Performer Josephine Baker was a bonafide overnight sensation. This musical is not.
Don't get me wrong, it is sensational, but creator Glynn Borders has been working on this project for three decades.
"We began in 1989. We had an invitation to come to La MaMa to do something about Josephine Baker," Borders told us. "We created a little piece and I called it 'The Dark Star from Harlem.' A French reporter called her 'The Dark Star From Harlem' and at first she didn't like it — 'I'm from St. Louis!' — but eventually she liked it. And I just absolutely fell in love her."
He's been working on it ever since, following the story of young performer who came from St. Louis to Harlem and stood out as a Broadway dancer.
"She was doing her thing, crossing her eyes, jumping in and out of the line," Borders said. "She became so popular that her billing was 'That Comic Chorus Girl.'"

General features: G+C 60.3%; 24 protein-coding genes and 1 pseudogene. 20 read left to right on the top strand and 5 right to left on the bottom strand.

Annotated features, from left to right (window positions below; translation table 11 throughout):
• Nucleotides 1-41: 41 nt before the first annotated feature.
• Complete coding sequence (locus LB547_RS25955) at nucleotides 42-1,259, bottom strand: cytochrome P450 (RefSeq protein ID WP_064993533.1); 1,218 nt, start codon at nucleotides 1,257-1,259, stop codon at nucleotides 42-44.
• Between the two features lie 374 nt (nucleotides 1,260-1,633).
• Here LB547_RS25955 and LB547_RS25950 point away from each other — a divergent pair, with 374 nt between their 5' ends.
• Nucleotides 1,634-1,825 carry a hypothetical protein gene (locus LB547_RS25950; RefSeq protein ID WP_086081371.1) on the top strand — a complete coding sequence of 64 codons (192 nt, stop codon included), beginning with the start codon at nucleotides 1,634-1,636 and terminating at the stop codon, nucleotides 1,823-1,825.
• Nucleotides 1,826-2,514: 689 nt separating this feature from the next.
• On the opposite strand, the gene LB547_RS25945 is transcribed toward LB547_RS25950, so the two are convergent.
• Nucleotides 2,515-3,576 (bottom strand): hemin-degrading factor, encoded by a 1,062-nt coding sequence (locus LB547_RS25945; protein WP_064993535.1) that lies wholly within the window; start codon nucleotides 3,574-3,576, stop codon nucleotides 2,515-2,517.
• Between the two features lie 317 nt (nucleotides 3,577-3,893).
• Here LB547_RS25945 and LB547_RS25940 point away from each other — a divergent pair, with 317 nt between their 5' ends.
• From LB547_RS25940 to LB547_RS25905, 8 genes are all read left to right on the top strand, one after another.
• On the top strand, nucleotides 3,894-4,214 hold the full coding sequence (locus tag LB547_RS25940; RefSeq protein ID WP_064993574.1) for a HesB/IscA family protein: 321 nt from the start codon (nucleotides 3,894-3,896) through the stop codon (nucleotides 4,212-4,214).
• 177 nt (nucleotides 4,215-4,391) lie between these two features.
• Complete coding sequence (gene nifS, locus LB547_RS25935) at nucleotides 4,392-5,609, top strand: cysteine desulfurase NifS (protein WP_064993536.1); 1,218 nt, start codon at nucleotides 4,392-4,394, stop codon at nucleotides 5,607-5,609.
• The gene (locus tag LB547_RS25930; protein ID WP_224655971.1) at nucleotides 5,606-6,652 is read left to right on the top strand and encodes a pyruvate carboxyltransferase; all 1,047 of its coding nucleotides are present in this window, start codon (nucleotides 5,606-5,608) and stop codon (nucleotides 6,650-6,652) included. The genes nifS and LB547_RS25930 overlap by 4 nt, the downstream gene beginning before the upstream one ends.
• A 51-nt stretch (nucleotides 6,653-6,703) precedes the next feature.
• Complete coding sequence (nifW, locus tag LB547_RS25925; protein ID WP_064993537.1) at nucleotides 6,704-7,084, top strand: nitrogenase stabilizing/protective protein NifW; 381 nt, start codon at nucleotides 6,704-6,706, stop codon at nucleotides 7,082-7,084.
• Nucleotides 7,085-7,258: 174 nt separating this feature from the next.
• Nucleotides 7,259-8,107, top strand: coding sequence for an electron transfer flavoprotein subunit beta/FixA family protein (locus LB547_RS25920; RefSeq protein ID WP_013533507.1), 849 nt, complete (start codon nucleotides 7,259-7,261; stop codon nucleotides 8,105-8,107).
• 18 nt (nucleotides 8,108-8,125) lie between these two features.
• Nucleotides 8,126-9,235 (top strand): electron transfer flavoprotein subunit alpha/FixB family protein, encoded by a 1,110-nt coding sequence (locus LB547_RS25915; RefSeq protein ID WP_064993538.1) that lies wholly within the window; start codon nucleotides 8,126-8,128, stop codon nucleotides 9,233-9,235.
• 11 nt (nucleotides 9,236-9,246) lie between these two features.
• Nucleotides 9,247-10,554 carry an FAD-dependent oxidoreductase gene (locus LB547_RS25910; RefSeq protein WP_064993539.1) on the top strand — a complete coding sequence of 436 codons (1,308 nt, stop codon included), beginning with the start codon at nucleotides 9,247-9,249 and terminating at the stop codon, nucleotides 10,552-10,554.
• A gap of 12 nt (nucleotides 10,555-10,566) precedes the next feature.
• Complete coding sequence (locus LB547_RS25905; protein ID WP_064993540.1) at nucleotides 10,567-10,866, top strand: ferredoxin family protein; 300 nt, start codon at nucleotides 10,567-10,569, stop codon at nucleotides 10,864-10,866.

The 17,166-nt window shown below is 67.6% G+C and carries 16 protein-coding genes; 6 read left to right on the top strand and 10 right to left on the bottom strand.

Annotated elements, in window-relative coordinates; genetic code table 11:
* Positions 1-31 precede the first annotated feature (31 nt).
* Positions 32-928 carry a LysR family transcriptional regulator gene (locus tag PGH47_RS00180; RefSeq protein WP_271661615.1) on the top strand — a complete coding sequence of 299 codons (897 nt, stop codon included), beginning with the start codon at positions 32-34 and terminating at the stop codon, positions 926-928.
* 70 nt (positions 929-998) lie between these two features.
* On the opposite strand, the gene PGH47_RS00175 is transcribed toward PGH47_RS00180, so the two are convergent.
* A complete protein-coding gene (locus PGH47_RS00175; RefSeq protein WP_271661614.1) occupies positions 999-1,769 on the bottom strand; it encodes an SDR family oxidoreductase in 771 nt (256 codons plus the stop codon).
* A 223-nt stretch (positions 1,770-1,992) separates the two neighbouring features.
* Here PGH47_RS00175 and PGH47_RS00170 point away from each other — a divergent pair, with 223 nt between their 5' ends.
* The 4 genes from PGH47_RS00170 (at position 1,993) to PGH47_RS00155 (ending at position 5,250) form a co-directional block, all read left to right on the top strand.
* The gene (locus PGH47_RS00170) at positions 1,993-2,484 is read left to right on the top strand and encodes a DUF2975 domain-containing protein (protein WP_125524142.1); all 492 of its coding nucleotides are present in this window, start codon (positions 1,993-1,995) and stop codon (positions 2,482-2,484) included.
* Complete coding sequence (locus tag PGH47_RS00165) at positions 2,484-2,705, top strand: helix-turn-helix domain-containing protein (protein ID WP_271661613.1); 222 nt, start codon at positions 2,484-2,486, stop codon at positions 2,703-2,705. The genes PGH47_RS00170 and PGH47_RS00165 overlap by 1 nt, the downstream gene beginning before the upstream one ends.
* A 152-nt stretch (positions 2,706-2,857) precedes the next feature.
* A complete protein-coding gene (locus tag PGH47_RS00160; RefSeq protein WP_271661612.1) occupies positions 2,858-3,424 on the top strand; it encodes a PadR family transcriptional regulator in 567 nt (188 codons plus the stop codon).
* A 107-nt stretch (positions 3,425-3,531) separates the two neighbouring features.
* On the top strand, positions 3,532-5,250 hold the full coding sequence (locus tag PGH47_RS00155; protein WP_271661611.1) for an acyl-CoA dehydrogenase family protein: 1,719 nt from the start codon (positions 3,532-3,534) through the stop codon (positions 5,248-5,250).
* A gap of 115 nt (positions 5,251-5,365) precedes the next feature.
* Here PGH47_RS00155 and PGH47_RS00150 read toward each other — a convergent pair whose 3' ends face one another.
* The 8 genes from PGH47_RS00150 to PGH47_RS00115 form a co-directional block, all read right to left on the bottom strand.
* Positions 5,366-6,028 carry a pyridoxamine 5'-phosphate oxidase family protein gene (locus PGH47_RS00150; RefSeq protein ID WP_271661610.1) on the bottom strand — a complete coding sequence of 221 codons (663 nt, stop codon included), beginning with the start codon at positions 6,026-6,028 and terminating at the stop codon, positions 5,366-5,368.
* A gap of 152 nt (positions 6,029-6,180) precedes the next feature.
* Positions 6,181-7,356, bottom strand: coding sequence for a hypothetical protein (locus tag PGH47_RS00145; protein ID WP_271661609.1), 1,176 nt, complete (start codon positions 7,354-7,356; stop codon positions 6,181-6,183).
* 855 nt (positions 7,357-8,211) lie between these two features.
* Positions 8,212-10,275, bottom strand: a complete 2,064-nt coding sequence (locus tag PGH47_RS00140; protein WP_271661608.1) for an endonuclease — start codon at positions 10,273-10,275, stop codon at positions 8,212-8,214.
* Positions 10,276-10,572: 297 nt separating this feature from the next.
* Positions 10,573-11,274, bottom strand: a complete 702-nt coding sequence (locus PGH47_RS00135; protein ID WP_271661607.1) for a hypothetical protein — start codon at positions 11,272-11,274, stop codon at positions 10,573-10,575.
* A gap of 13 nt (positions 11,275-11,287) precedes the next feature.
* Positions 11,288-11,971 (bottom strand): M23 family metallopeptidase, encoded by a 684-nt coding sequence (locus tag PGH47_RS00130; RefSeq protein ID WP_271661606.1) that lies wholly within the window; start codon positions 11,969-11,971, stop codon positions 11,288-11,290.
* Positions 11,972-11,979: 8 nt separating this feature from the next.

Iris Beaumier plays the young Josephine, who travels from New York to Paris as part of a Revue show.
"Women of color are put into tropes a lot. 'The strong black woman,'" Beaumier said. "Josephine, when she was a kid, she was just quirky and having fun, and that's been the biggest release, the most joy I've ever had on stage."
The show is historically accurate and includes many of Baker's well known routines, including the Banana Dance and, of course, the Shadow Dance:
The show looks at the atmosphere in Paris in the 1920s, celebrating black culture compared to the overt racism of the Jim Crow Era here in the U.S. Part of the recreation includes some nudity. It's not a full biography. The focus is Baker's spectacular rise to fame.
"She was so fundamental in creating all the entertainers that we know and love today like Beyoncé," Beaumier told us at a rehearsal a day before opening night. "All of these women that I stand on the shoulders of, I stand on Josephine's shoulders as well."
The show runs through December 1. Tickets are $31.
For more information, go to lamama.org